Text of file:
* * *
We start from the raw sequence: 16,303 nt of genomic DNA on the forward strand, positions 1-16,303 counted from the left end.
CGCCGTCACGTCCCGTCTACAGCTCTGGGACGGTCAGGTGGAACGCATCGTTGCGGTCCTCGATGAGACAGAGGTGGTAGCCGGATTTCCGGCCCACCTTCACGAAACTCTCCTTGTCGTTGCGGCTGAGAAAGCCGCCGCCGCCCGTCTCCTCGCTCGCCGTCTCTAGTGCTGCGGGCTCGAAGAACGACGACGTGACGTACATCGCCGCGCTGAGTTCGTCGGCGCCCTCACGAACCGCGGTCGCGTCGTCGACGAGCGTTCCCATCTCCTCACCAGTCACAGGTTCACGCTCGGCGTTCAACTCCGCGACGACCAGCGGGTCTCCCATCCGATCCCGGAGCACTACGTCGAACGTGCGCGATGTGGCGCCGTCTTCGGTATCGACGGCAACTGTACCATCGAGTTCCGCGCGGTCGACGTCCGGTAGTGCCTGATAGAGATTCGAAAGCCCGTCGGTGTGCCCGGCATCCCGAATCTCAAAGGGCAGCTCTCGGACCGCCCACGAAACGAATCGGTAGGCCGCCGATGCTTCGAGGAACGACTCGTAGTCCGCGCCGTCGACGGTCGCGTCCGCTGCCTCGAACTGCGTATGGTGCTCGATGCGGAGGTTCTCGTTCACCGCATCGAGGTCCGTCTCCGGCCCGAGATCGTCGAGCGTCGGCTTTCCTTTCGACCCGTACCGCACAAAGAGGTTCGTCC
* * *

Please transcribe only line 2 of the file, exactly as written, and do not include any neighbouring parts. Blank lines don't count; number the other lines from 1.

CGCCGTCACGTCCCGTCTACAGCTCTGGGACGGTCAGGTGGAACGCATCGTTGCGGTCCTCGATGAGACAGAGGTGGTAGCCGGATTTCCGGCCCACCTTCACGAAACTCTCCTTGTCGTTGCGGCTGAGAAAGCCGCCGCCGCCCGTCTCCTCGCTCGCCGTCTCTAGTGCTGCGGGCTCGAAGAACGACGACGTGACGTACATCGCCGCGCTGAGTTCGTCGGCGCCCTCACGAACCGCGGTCGCGTCGTCGACGAGCGTTCCCATCTCCTCACCAGTCACAGGTTCACGCTCGGCGTTCAACTCCGCGACGACCAGCGGGTCTCCCATCCGATCCCGGAGCACTACGTCGAACGTGCGCGATGTGGCGCCGTCTTCGGTATCGACGGCAACTGTACCATCGAGTTCCGCGCGGTCGACGTCCGGTAGTGCCTGATAGAGATTCGAAAGCCCGTCGGTGTGCCCGGCATCCCGAATCTCAAAGGGCAGCTCTCGGACCGCCCACGAAACGAATCGGTAGGCCGCCGATGCTTCGAGGAACGACTCGTAGTCCGCGCCGTCGACGGTCGCGTCCGCTGCCTCGAACTGCGTATGGTGCTCGATGCGGAGGTTCTCGTTCACCGCATCGAGGTCCGTCTCCGGCCCGAGATCGTCGAGCGTCGGCTTTCCTTTCGACCCGTACCGCACAAAGAGGTTCGTCC